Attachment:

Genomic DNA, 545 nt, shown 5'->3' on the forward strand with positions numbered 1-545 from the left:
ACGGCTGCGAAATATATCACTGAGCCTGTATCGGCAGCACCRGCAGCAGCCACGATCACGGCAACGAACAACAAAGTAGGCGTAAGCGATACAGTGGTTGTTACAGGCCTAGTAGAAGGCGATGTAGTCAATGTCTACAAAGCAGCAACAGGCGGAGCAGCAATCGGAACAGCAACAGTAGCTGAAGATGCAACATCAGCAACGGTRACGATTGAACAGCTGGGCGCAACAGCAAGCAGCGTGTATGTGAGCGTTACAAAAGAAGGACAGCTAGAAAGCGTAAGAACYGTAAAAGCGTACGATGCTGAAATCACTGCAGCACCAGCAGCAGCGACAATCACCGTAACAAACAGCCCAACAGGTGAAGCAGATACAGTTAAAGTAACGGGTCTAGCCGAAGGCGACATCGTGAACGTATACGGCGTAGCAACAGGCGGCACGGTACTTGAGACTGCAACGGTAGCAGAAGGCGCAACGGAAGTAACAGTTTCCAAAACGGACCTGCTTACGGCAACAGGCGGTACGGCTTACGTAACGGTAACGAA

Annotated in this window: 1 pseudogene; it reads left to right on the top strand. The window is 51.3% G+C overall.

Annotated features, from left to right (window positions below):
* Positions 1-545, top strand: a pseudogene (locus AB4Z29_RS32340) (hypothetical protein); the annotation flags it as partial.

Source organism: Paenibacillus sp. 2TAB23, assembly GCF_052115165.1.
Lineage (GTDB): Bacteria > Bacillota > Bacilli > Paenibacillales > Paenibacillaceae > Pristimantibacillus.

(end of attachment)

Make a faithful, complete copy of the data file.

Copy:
Genomic DNA, 545 nt, shown 5'->3' on the forward strand with positions numbered 1-545 from the left:
ACGGCTGCGAAATATATCACTGAGCCTGTATCGGCAGCACCRGCAGCAGCCACGATCACGGCAACGAACAACAAAGTAGGCGTAAGCGATACAGTGGTTGTTACAGGCCTAGTAGAAGGCGATGTAGTCAATGTCTACAAAGCAGCAACAGGCGGAGCAGCAATCGGAACAGCAACAGTAGCTGAAGATGCAACATCAGCAACGGTRACGATTGAACAGCTGGGCGCAACAGCAAGCAGCGTGTATGTGAGCGTTACAAAAGAAGGACAGCTAGAAAGCGTAAGAACYGTAAAAGCGTACGATGCTGAAATCACTGCAGCACCAGCAGCAGCGACAATCACCGTAACAAACAGCCCAACAGGTGAAGCAGATACAGTTAAAGTAACGGGTCTAGCCGAAGGCGACATCGTGAACGTATACGGCGTAGCAACAGGCGGCACGGTACTTGAGACTGCAACGGTAGCAGAAGGCGCAACGGAAGTAACAGTTTCCAAAACGGACCTGCTTACGGCAACAGGCGGTACGGCTTACGTAACGGTAACGAA

Annotated in this window: 1 pseudogene; it reads left to right on the top strand. The window is 51.3% G+C overall.

Annotated features, from left to right (window positions below):
* Positions 1-545, top strand: a pseudogene (locus AB4Z29_RS32340) (hypothetical protein); the annotation flags it as partial.

Source organism: Paenibacillus sp. 2TAB23, assembly GCF_052115165.1.
Lineage (GTDB): Bacteria > Bacillota > Bacilli > Paenibacillales > Paenibacillaceae > Pristimantibacillus.